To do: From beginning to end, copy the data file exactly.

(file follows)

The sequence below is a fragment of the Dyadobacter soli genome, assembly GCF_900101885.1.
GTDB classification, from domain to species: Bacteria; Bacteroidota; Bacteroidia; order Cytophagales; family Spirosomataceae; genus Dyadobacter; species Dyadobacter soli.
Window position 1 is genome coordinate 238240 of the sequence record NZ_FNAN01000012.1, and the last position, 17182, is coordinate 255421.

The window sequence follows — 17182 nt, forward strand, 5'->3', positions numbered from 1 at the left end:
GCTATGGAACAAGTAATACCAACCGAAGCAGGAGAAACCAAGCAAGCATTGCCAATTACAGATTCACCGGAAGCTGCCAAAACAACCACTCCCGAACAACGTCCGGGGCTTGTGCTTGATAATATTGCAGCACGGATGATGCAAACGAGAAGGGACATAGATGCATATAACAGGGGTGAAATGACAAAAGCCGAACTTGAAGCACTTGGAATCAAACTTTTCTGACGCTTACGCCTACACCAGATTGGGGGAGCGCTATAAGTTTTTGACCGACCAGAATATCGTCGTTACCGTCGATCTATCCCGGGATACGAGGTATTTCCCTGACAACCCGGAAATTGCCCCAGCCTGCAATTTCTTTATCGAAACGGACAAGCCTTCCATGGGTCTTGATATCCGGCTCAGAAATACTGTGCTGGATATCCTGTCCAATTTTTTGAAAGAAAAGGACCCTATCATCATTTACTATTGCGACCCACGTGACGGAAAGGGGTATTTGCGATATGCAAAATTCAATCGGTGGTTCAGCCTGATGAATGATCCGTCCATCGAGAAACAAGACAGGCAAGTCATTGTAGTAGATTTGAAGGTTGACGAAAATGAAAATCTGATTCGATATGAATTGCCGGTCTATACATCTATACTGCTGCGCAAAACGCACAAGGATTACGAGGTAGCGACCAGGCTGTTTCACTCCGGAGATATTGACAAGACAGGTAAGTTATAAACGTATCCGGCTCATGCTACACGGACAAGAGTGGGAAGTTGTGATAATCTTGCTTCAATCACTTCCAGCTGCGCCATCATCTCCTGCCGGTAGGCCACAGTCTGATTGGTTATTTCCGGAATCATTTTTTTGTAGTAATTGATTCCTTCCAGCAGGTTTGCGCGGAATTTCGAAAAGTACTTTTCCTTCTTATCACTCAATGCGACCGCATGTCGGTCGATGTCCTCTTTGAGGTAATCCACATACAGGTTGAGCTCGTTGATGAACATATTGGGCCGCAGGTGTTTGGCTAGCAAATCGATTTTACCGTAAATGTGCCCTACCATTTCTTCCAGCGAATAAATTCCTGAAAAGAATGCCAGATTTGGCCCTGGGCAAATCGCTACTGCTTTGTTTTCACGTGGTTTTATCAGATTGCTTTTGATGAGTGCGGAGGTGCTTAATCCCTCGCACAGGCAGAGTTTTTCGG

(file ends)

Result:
The sequence below is a fragment of the Dyadobacter soli genome, assembly GCF_900101885.1.
GTDB classification, from domain to species: Bacteria; Bacteroidota; Bacteroidia; order Cytophagales; family Spirosomataceae; genus Dyadobacter; species Dyadobacter soli.
Window position 1 is genome coordinate 238240 of the sequence record NZ_FNAN01000012.1, and the last position, 17182, is coordinate 255421.

The window sequence follows — 17182 nt, forward strand, 5'->3', positions numbered from 1 at the left end:
GCTATGGAACAAGTAATACCAACCGAAGCAGGAGAAACCAAGCAAGCATTGCCAATTACAGATTCACCGGAAGCTGCCAAAACAACCACTCCCGAACAACGTCCGGGGCTTGTGCTTGATAATATTGCAGCACGGATGATGCAAACGAGAAGGGACATAGATGCATATAACAGGGGTGAAATGACAAAAGCCGAACTTGAAGCACTTGGAATCAAACTTTTCTGACGCTTACGCCTACACCAGATTGGGGGAGCGCTATAAGTTTTTGACCGACCAGAATATCGTCGTTACCGTCGATCTATCCCGGGATACGAGGTATTTCCCTGACAACCCGGAAATTGCCCCAGCCTGCAATTTCTTTATCGAAACGGACAAGCCTTCCATGGGTCTTGATATCCGGCTCAGAAATACTGTGCTGGATATCCTGTCCAATTTTTTGAAAGAAAAGGACCCTATCATCATTTACTATTGCGACCCACGTGACGGAAAGGGGTATTTGCGATATGCAAAATTCAATCGGTGGTTCAGCCTGATGAATGATCCGTCCATCGAGAAACAAGACAGGCAAGTCATTGTAGTAGATTTGAAGGTTGACGAAAATGAAAATCTGATTCGATATGAATTGCCGGTCTATACATCTATACTGCTGCGCAAAACGCACAAGGATTACGAGGTAGCGACCAGGCTGTTTCACTCCGGAGATATTGACAAGACAGGTAAGTTATAAACGTATCCGGCTCATGCTACACGGACAAGAGTGGGAAGTTGTGATAATCTTGCTTCAATCACTTCCAGCTGCGCCATCATCTCCTGCCGGTAGGCCACAGTCTGATTGGTTATTTCCGGAATCATTTTTTTGTAGTAATTGATTCCTTCCAGCAGGTTTGCGCGGAATTTCGAAAAGTACTTTTCCTTCTTATCACTCAATGCGACCGCATGTCGGTCGATGTCCTCTTTGAGGTAATCCACATACAGGTTGAGCTCGTTGATGAACATATTGGGCCGCAGGTGTTTGGCTAGCAAATCGATTTTACCGTAAATGTGCCCTACCATTTCTTCCAGCGAATAAATTCCTGAAAAGAATGCCAGATTTGGCCCTGGGCAAATCGCTACTGCTTTGTTTTCACGTGGTTTTATCAGATTGCTTTTGATGAGTGCGGAGGTGCTTAATCCCTCGCACAGGCAGAGTTTTTCGG